On North Carolina’s Oak Island, deputies had to rescue five adults and three children after the storm hit, causing damage along the beachfront and knocking electricity and sewer facilities offline, authorities said.

Further up the coast, about 30 people were displaced by a fire at a condominium complex in Surf City, news outlets reported. It wasn’t immediately clear if the fires were connected to the storm. No injuries have been reported.

And in Suffolk, Virginia, near the coast, multiple homes were damaged by falling trees, and city officials received reports of a possible tornado. A fire station downtown sustained damage including broken window. A photo posted by city officials showed a pile of bricks lying next to a damaged business.

Coastal shops and restaurants had closed early in the Carolinas, where power began to flicker at oceanfront hotels and even the most adventurous of beachgoers abandoned the sand Monday night. The Hurricane Center warned oceanside home dwellers to brace for storm surge up to 5 feet (1.5 meters) and up to 8 inches (20 centimeters) of rain in spots.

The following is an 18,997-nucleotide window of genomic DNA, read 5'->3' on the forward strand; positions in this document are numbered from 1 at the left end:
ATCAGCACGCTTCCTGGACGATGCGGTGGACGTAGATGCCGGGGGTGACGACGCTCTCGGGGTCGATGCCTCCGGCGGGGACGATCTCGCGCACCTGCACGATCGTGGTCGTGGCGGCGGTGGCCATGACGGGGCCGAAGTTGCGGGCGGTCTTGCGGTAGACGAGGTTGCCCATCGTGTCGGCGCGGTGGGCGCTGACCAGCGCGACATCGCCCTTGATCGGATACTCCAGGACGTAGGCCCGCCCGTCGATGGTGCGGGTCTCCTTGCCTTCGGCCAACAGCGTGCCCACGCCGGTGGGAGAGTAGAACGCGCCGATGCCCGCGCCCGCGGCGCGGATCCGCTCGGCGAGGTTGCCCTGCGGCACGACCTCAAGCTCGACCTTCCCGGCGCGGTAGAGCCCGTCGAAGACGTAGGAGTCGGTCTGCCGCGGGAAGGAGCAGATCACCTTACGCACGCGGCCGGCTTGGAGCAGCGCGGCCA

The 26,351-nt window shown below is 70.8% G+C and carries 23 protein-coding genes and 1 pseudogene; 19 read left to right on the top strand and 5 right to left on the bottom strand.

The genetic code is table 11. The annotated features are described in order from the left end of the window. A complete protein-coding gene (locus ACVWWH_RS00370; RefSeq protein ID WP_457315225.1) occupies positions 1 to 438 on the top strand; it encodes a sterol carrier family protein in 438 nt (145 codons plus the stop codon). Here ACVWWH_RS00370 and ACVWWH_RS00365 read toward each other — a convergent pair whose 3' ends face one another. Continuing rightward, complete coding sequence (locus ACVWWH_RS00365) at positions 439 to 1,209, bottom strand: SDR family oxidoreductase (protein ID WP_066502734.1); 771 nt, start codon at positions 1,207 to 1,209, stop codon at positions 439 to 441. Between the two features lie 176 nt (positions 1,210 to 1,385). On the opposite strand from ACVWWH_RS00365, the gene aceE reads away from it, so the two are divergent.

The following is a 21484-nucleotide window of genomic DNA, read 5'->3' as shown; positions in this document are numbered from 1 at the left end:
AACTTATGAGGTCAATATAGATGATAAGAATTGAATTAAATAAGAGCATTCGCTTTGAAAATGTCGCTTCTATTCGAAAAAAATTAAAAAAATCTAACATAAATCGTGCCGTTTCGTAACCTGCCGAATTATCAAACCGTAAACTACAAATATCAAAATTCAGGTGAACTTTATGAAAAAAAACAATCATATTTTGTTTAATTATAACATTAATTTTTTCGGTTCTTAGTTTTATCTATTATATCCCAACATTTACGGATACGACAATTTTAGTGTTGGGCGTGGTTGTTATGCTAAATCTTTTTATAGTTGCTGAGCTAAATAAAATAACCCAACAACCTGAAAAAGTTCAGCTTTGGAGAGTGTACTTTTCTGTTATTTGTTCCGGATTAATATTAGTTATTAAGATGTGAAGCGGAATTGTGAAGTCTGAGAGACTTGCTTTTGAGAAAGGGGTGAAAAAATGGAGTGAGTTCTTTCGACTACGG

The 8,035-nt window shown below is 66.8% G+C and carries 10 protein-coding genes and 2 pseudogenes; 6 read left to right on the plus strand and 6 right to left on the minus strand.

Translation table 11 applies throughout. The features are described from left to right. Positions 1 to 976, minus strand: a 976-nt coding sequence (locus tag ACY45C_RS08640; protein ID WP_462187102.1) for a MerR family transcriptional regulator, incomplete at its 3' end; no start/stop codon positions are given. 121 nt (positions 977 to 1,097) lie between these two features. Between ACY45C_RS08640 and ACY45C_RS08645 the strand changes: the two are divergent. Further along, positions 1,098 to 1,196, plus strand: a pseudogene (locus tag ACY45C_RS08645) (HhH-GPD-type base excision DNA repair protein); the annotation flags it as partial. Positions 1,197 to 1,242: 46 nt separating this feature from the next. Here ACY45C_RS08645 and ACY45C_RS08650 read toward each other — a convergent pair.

As the storm neared the shore, a gauge on a pier in Myrtle Beach recorded its third highest water level since it was set up in 1976. Only Hurricane Hugo in 1989 and Hurricane Matthew in 2016 pushed more salt water inland.

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Morgan reported from North Myrtle Beach, S.C. Associated Press contributors include science writer Seth Borenstein in Kensington, Maryland; Jonathan Drew in Raleigh, North Carolina; Michelle Liu in Columbia, South Carolina; Bruce Shipkowski in Toms River, New Jersey; Shawn Marsh in Trenton, New Jersey.